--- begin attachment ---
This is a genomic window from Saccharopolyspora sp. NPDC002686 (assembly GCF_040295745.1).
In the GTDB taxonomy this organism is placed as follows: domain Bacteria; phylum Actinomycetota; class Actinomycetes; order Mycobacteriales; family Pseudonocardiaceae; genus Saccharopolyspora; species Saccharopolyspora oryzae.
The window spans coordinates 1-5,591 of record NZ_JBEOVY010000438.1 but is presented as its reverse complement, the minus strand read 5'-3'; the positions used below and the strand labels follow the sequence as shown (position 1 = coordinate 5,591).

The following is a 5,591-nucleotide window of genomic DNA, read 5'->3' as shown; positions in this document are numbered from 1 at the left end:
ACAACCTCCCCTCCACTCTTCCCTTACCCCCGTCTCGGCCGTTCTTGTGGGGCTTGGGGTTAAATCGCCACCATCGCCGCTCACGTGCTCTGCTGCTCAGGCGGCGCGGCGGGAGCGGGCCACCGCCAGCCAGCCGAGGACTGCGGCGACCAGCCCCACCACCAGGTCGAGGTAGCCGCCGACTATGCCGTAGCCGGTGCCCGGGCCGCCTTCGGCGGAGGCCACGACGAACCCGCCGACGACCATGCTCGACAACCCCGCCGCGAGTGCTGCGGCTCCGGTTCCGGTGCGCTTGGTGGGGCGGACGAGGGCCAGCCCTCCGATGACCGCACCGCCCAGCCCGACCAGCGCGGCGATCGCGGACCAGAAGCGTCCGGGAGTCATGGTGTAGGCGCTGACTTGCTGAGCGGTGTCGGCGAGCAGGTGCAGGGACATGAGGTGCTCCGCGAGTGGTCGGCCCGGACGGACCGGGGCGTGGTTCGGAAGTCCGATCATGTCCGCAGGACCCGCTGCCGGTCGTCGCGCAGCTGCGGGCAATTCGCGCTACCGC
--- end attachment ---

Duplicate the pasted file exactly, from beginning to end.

This is a genomic window from Saccharopolyspora sp. NPDC002686 (assembly GCF_040295745.1).
In the GTDB taxonomy this organism is placed as follows: domain Bacteria; phylum Actinomycetota; class Actinomycetes; order Mycobacteriales; family Pseudonocardiaceae; genus Saccharopolyspora; species Saccharopolyspora oryzae.
The window spans coordinates 1-5,591 of record NZ_JBEOVY010000438.1 but is presented as its reverse complement, the minus strand read 5'-3'; the positions used below and the strand labels follow the sequence as shown (position 1 = coordinate 5,591).

The following is a 5,591-nucleotide window of genomic DNA, read 5'->3' as shown; positions in this document are numbered from 1 at the left end:
ACAACCTCCCCTCCACTCTTCCCTTACCCCCGTCTCGGCCGTTCTTGTGGGGCTTGGGGTTAAATCGCCACCATCGCCGCTCACGTGCTCTGCTGCTCAGGCGGCGCGGCGGGAGCGGGCCACCGCCAGCCAGCCGAGGACTGCGGCGACCAGCCCCACCACCAGGTCGAGGTAGCCGCCGACTATGCCGTAGCCGGTGCCCGGGCCGCCTTCGGCGGAGGCCACGACGAACCCGCCGACGACCATGCTCGACAACCCCGCCGCGAGTGCTGCGGCTCCGGTTCCGGTGCGCTTGGTGGGGCGGACGAGGGCCAGCCCTCCGATGACCGCACCGCCCAGCCCGACCAGCGCGGCGATCGCGGACCAGAAGCGTCCGGGAGTCATGGTGTAGGCGCTGACTTGCTGAGCGGTGTCGGCGAGCAGGTGCAGGGACATGAGGTGCTCCGCGAGTGGTCGGCCCGGACGGACCGGGGCGTGGTTCGGAAGTCCGATCATGTCCGCAGGACCCGCTGCCGGTCGTCGCGCAGCTGCGGGCAATTCGCGCTACCGC